Astronomers have captured the first image ever of the mysterious dark matter that makes up most of the universe (maybe) but we can’t see. And it looks like…
The Flying Spaghetti Monster. Sorry – it’s goingto take me a while to turn that into a poem.
From a ship mining helium-3 in Jupiter’s atmosphere, Kelly launches a probe to search for life in the ocean of a Jovian moon. In the title story, Jupiter Diving, she finds more than she expected. If you missed out on ebook week earlier in the month, here’s another chance. I’m about to offer Jupiter Diving and other Short Reads on Amazon but you can download an advance copy for free.
Visit colorful and dangerous worlds in short stories and flash fiction. From an angel’s photo op on Mars, to the agony of a berserker warrior, a tiny craft’s interstellar mission, and an astronaut’s cries for help, you’ll find many new tales plus opening chapters and vignettes from my On Mars series, the multi-generational story of the first colony on Mars. Plus a few pieces of microfiction too 🙂
Perfect to fill a break in your day or an afternoon curled up in your favorite chair.
I’m going to offer the ebook on Kindle Select (I never used that outlet before but it’s supposed to be a good idea) but you can grab your free copy now. Sign up before March 31st to receive your book in April, before I let Amazon get its hands on it. Hurry – limited time offer.
You’ll receive a coupon code to download the book in your choice of formats, and to receive an occasional email from me with offers, a piece of flash fiction, and news about my writing projects. No spam and you can unsubscribe any time.
The code goes out April 1st (no fooling) so sign up before you forget and download your free book of short reads. I hope you’ll enjoy 🙂
I am absolutely determined to publish my next book in the On Mars series by the end of the month, so my creative
New cover is nearly done
brain cells and writing time have been dedicated to the project. If you’re a regular reader you know my other postings have suffered – hope you’ll forgive me, but I’m obsessed.
I’m playing with a blurb for the book. Would this catch your interest? Is “dangers lurk” too much of a cliché?
Maybe Mars’ largest city isn’t all fun.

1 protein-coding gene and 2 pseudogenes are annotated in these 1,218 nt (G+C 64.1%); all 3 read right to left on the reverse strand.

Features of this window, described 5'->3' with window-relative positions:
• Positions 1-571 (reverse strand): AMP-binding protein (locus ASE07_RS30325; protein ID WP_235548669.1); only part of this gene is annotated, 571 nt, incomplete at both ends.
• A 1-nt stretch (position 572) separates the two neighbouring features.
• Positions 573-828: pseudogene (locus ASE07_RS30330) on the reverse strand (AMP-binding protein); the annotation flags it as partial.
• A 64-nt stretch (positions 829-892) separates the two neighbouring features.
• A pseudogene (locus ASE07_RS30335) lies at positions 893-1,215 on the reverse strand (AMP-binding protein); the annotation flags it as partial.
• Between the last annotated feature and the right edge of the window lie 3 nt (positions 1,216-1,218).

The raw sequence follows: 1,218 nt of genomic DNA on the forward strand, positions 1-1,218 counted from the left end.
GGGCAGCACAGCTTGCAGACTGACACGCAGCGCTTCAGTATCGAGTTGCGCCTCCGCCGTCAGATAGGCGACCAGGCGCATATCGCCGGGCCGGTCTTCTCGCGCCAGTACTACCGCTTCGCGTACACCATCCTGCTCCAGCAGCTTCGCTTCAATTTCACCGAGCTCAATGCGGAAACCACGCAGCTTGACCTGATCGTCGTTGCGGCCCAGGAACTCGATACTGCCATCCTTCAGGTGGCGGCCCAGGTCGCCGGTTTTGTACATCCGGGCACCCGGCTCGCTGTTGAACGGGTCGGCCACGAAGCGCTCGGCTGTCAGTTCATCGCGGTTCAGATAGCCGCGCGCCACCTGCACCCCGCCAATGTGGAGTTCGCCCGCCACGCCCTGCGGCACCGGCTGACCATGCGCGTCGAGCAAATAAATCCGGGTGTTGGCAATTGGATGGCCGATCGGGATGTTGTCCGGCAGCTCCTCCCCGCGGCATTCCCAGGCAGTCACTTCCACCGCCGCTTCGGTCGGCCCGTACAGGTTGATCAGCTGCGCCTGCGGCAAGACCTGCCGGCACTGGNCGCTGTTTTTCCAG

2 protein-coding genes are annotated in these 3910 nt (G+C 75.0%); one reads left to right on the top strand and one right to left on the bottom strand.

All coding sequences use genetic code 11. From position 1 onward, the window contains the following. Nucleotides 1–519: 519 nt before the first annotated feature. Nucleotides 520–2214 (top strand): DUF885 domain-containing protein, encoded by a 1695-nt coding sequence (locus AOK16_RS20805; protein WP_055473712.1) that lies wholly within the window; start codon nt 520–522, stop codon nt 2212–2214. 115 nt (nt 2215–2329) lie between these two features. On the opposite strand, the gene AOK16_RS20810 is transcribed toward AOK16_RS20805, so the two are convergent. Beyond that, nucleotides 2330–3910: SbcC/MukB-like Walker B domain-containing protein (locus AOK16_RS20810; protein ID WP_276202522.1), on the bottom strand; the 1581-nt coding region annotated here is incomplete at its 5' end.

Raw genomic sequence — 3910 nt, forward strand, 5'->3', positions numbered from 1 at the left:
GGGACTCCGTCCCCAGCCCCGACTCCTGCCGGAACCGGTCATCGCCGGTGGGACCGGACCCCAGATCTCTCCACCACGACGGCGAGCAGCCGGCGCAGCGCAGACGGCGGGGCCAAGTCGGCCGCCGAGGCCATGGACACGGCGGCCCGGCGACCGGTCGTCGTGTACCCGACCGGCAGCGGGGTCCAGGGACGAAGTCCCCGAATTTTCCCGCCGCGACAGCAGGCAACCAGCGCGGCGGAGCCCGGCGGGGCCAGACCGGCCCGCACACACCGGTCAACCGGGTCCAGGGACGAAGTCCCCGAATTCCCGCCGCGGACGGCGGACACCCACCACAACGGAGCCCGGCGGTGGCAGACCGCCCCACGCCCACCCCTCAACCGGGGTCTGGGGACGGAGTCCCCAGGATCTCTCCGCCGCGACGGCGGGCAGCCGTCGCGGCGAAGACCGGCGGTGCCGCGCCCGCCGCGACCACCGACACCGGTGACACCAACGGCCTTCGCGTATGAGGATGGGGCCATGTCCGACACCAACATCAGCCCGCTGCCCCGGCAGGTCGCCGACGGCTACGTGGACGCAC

Welcome to the third book of the On Mars series, a hundred years in your future. Bliss wants the fun and excitement of life in the colony’s biggest city – a village by Earther standards but a city on Mars – and is happy to take the first intern job she finds, even if it takes her out on the planet’s hostile surface. But dangers lurk inside the colony, and even cargo arriving from Earth – the first shipment in generations – may bring disaster. Join her to discover if humans can survive on a hostile planet and make it a home.
All my books, including the On Mars series, are available at Amazon, Barnes & Noble, iTunes, Kobo, and other major online retailers. You’ll also find paperbacks at Create Space and all major digital formats at Smashwords. Catch up now.
Pillars of Creation, a famous stellar nursery
Plants store solar energy
In hydrated aldehydes,
Organics formed so cleverly.
Add nitrogen or phosphorus
For an acidic amide,
Defining protein molecules,
Solvents, enzymes, muscles, hide.
So why do interstellar clouds
Contain organic molecules,
Ubiquitous in dusty space
Where life can hardly be the rule?
There is compelling evidence,
Despite cold in extremity,
That cosmic rays are driving
An out-of-balance chemistry.
Unborn stars and planets,
Laced with heavy elements
Are interstellar nurseries
For compounds biorelevant.
By Kate Rauner
Thanks to http://www.pnas.org/content/113/28/7727 and A study of interstellar aldehydes and enols as tracers of a cosmic ray-driven nonequilibrium synthesis of complex organic molecules
After working through several versions with problems like, the page numbers are missing, Rhyme and Reason Three is available now in a digital edition at Amazon and other major on-line book-sellers. The paperback edition is on Amazon and Create Space.